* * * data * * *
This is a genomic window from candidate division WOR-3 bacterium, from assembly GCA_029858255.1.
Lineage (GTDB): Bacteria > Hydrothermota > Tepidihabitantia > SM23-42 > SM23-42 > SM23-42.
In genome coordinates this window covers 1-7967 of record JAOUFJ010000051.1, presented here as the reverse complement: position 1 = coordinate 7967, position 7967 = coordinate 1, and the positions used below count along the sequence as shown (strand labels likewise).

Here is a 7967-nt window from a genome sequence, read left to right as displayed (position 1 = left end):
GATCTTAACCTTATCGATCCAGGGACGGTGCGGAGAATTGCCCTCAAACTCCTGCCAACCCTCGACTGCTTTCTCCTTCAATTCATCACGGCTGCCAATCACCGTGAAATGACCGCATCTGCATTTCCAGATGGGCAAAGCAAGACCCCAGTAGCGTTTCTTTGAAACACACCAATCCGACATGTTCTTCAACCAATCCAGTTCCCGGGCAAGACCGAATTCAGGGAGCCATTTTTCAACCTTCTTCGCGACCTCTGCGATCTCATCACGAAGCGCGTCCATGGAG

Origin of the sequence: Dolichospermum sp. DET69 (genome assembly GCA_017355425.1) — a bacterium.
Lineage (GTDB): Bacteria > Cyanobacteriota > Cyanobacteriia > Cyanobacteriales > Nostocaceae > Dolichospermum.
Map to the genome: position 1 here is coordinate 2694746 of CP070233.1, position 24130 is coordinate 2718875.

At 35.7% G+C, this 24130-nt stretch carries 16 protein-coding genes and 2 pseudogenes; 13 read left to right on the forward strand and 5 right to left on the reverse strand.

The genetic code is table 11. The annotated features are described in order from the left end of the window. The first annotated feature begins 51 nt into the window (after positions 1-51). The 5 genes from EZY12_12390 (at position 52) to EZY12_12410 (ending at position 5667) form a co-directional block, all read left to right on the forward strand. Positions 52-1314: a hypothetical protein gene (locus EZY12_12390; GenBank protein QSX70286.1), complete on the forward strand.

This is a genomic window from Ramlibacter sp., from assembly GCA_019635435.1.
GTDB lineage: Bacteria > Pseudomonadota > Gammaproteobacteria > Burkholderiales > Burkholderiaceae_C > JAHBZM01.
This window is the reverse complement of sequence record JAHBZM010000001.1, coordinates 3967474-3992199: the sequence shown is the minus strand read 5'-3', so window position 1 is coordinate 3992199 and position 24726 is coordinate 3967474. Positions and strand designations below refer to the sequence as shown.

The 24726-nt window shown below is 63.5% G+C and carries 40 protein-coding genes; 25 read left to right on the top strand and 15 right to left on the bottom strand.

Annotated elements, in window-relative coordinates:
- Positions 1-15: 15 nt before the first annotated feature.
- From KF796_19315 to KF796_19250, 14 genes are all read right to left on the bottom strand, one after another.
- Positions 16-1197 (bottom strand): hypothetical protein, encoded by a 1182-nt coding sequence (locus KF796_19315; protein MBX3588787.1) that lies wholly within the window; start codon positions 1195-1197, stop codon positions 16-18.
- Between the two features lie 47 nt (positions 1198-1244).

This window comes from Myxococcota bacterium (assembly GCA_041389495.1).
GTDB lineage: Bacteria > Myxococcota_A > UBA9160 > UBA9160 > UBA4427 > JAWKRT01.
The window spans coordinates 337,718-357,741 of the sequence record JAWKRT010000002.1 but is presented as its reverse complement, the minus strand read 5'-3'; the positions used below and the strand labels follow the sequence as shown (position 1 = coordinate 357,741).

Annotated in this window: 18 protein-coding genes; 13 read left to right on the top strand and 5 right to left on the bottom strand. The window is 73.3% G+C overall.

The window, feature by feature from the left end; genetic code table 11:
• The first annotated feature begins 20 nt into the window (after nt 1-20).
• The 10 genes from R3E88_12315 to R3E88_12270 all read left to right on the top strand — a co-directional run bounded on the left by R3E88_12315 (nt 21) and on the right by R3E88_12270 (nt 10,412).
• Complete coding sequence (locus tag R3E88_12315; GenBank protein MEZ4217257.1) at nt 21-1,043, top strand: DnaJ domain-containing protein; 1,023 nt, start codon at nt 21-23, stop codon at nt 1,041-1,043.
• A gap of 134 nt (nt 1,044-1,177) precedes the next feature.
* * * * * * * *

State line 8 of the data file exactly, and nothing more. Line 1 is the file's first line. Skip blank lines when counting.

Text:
Map to the genome: position 1 here is coordinate 2694746 of CP070233.1, position 24130 is coordinate 2718875.